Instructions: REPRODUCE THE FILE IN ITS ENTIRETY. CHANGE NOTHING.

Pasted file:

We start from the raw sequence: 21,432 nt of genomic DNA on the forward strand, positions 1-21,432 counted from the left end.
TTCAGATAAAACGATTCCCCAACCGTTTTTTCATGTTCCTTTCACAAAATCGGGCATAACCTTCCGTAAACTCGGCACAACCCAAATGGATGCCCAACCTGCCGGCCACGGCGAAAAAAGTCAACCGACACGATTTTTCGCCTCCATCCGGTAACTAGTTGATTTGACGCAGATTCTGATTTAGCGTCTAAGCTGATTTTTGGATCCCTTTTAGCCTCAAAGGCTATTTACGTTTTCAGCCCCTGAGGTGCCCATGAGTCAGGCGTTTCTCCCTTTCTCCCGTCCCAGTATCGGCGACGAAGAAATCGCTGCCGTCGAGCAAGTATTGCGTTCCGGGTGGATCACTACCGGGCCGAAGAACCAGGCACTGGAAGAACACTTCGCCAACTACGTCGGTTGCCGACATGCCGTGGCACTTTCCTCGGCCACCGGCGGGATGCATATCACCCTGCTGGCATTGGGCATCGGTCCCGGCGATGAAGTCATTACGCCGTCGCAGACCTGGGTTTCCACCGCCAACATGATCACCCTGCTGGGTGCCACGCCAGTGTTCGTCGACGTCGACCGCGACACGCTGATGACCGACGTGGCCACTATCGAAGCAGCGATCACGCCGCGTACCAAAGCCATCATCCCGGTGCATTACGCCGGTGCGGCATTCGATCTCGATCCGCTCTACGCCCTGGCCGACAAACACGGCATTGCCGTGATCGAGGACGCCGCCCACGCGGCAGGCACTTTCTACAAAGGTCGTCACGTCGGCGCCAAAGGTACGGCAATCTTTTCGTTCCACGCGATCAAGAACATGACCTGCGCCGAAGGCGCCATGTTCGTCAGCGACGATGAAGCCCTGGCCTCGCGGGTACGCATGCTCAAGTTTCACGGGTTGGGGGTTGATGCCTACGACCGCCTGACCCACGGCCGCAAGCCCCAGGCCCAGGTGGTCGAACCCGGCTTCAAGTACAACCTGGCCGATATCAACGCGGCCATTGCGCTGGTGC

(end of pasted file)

We start from the raw sequence: 21,432 nt of genomic DNA on the forward strand, positions 1-21,432 counted from the left end.
TTCAGATAAAACGATTCCCCAACCGTTTTTTCATGTTCCTTTCACAAAATCGGGCATAACCTTCCGTAAACTCGGCACAACCCAAATGGATGCCCAACCTGCCGGCCACGGCGAAAAAAGTCAACCGACACGATTTTTCGCCTCCATCCGGTAACTAGTTGATTTGACGCAGATTCTGATTTAGCGTCTAAGCTGATTTTTGGATCCCTTTTAGCCTCAAAGGCTATTTACGTTTTCAGCCCCTGAGGTGCCCATGAGTCAGGCGTTTCTCCCTTTCTCCCGTCCCAGTATCGGCGACGAAGAAATCGCTGCCGTCGAGCAAGTATTGCGTTCCGGGTGGATCACTACCGGGCCGAAGAACCAGGCACTGGAAGAACACTTCGCCAACTACGTCGGTTGCCGACATGCCGTGGCACTTTCCTCGGCCACCGGCGGGATGCATATCACCCTGCTGGCATTGGGCATCGGTCCCGGCGATGAAGTCATTACGCCGTCGCAGACCTGGGTTTCCACCGCCAACATGATCACCCTGCTGGGTGCCACGCCAGTGTTCGTCGACGTCGACCGCGACACGCTGATGACCGACGTGGCCACTATCGAAGCAGCGATCACGCCGCGTACCAAAGCCATCATCCCGGTGCATTACGCCGGTGCGGCATTCGATCTCGATCCGCTCTACGCCCTGGCCGACAAACACGGCATTGCCGTGATCGAGGACGCCGCCCACGCGGCAGGCACTTTCTACAAAGGTCGTCACGTCGGCGCCAAAGGTACGGCAATCTTTTCGTTCCACGCGATCAAGAACATGACCTGCGCCGAAGGCGCCATGTTCGTCAGCGACGATGAAGCCCTGGCCTCGCGGGTACGCATGCTCAAGTTTCACGGGTTGGGGGTTGATGCCTACGACCGCCTGACCCACGGCCGCAAGCCCCAGGCCCAGGTGGTCGAACCCGGCTTCAAGTACAACCTGGCCGATATCAACGCGGCCATTGCGCTGGTGC